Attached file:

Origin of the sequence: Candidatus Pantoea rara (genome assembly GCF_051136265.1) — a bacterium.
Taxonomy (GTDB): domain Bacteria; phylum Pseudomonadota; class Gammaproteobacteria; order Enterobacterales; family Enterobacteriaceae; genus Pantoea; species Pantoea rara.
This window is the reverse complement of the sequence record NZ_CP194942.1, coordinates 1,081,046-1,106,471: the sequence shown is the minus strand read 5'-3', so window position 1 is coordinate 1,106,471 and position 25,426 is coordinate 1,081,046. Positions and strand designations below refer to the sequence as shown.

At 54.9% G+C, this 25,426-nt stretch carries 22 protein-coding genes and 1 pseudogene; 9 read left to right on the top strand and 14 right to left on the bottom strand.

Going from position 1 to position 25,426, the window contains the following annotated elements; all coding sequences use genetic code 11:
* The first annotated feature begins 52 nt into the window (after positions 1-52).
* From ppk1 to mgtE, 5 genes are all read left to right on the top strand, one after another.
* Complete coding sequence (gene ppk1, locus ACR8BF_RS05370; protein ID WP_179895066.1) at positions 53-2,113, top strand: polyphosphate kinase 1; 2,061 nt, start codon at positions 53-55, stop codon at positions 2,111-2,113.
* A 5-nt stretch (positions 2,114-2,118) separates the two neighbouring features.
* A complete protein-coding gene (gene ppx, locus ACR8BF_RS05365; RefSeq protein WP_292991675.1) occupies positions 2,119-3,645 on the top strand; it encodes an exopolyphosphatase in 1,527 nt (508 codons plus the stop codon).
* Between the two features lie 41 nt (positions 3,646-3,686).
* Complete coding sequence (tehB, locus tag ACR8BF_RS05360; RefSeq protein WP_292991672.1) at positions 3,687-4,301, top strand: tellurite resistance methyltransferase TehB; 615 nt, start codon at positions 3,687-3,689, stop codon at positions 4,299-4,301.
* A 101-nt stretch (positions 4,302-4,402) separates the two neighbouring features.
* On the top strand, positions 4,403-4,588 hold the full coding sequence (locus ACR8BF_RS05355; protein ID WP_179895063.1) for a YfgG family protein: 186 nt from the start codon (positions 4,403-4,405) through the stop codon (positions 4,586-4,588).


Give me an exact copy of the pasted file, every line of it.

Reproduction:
Origin of the sequence: Candidatus Pantoea rara (genome assembly GCF_051136265.1) — a bacterium.
Taxonomy (GTDB): domain Bacteria; phylum Pseudomonadota; class Gammaproteobacteria; order Enterobacterales; family Enterobacteriaceae; genus Pantoea; species Pantoea rara.
This window is the reverse complement of the sequence record NZ_CP194942.1, coordinates 1,081,046-1,106,471: the sequence shown is the minus strand read 5'-3', so window position 1 is coordinate 1,106,471 and position 25,426 is coordinate 1,081,046. Positions and strand designations below refer to the sequence as shown.

At 54.9% G+C, this 25,426-nt stretch carries 22 protein-coding genes and 1 pseudogene; 9 read left to right on the top strand and 14 right to left on the bottom strand.

Going from position 1 to position 25,426, the window contains the following annotated elements; all coding sequences use genetic code 11:
* The first annotated feature begins 52 nt into the window (after positions 1-52).
* From ppk1 to mgtE, 5 genes are all read left to right on the top strand, one after another.
* Complete coding sequence (gene ppk1, locus ACR8BF_RS05370; protein ID WP_179895066.1) at positions 53-2,113, top strand: polyphosphate kinase 1; 2,061 nt, start codon at positions 53-55, stop codon at positions 2,111-2,113.
* A 5-nt stretch (positions 2,114-2,118) separates the two neighbouring features.
* A complete protein-coding gene (gene ppx, locus ACR8BF_RS05365; RefSeq protein WP_292991675.1) occupies positions 2,119-3,645 on the top strand; it encodes an exopolyphosphatase in 1,527 nt (508 codons plus the stop codon).
* Between the two features lie 41 nt (positions 3,646-3,686).
* Complete coding sequence (tehB, locus tag ACR8BF_RS05360; RefSeq protein WP_292991672.1) at positions 3,687-4,301, top strand: tellurite resistance methyltransferase TehB; 615 nt, start codon at positions 3,687-3,689, stop codon at positions 4,299-4,301.
* A 101-nt stretch (positions 4,302-4,402) separates the two neighbouring features.
* On the top strand, positions 4,403-4,588 hold the full coding sequence (locus ACR8BF_RS05355; protein ID WP_179895063.1) for a YfgG family protein: 186 nt from the start codon (positions 4,403-4,405) through the stop codon (positions 4,586-4,588).